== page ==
Harassment is not a trivial offence. Movements like #MeToo, and the media attention concerning it, have shown how often women can become victims of sexual violence and harassment. In the European Union, for example, 45 to 55 percent of women have already experienced sexual harassment. That is between 83 and 102 million women across the continent. Harassment can take many forms – physical, verbal and non-verbal. These non-verbal forms of sexual harassment also include online harassment, such as unwanted e-mails or SMS messages with explicit sexual and offensive content. On average, 11 percent of women in the EU have already received such messages, but this figure doubles for women between the ages of 18 and 29.
The statistics on violence against women and girls are alarming – in every corner of the world. Every year on 25 November, the UN launches its “16 Days of Activism against Gender-Based Violence” campaign as part of International Day for the Elimination of Violence against Women.
UN Women’s CEO Phumzile Mlambo-Ngcukader also visited Pakistan during this campaign, a country that experiences one of the highest rates of gender inequality and abuse. For example, according to the Global Gender Gap Index, Pakistan is the second worst performer, especially in terms of economic and political participation and equal opportunities. This spurred the creation of the hashtag #HearMeToo, which aims to focus on women and girls who have experienced harassment and violence, but which rarely make the headlines in mainstream media.
Telephone Support for Those Who Need It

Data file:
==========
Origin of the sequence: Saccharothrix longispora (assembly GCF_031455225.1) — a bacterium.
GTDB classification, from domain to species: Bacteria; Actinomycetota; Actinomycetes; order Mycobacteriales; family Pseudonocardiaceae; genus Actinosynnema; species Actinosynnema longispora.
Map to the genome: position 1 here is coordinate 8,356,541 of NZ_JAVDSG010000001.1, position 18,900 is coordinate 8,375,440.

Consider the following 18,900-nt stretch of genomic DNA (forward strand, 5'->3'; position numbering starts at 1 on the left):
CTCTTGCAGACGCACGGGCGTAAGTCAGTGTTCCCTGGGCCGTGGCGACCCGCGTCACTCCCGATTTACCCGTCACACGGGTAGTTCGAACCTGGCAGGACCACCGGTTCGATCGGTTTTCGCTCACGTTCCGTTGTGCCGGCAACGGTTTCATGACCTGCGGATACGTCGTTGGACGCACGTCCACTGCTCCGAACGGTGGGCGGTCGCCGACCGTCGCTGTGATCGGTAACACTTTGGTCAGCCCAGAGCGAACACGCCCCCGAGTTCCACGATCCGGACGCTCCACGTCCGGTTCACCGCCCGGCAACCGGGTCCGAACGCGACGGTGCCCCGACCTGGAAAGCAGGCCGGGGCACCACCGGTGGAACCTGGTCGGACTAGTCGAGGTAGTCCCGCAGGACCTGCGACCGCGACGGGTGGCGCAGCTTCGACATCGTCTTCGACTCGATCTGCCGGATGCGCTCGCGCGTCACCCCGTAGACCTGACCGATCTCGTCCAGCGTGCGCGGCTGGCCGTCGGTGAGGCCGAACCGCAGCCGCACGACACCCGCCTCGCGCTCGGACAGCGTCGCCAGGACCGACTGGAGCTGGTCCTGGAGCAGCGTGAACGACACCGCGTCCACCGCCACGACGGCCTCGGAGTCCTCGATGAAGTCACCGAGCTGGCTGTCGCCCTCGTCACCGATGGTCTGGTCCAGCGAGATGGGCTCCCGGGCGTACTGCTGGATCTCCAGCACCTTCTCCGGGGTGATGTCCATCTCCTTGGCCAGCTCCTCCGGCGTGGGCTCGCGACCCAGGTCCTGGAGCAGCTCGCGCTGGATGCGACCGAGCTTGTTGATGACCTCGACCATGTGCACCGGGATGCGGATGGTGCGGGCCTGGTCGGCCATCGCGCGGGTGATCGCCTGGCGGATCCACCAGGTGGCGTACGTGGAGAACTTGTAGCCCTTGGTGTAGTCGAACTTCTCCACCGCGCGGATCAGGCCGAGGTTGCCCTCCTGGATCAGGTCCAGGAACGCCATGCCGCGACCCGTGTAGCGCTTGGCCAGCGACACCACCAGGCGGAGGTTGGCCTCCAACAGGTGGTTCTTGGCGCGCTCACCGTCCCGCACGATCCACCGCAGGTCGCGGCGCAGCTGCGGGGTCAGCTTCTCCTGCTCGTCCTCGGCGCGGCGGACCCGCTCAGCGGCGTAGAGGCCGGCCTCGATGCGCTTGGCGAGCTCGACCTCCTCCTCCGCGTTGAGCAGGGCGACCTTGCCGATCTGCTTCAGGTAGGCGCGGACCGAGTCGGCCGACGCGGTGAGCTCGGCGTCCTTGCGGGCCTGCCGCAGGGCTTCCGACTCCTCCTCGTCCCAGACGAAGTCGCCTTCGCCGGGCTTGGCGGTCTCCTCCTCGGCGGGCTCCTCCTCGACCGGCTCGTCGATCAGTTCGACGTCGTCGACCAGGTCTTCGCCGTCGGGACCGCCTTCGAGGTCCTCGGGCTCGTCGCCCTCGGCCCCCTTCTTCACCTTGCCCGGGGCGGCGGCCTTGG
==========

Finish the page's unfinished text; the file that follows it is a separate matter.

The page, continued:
As people globally move more of their life online, cyberbullying and other forms of online harassment, are increasing in importance, including in Pakistan. For this reason, the NGO Digital Rights Foundation has set up a helpline for victims of online harassment in the country. The aim of the free helpline is to offer advice to victims of online harassment, including legal advice, digital security support and psychological counselling, from its team of digital security experts, counsellors and lawyers.
Additionally, the foundation has developed an extensive document of principles and policies to ensure the protection and privacy of its callers, as well as promote its aims – which includes advancing “the perspectives and rights of internet users into the mainstream”.
Therefore this solution aims to not only address the problem of online harassment against women, but also to support women’s right to participate in online spaces, their freedom of expression and mental well-being. In traditionally conservative nations like Pakistan, women are often discouraged from participating in online discourse, and in some cases online harassment can also lead to offline and physical violence.
Since its inception in 2016, the hotline has received over 2,000 calls.
This is a translation by Mark Newton of an original article that first appeared on RESET’s German-language site.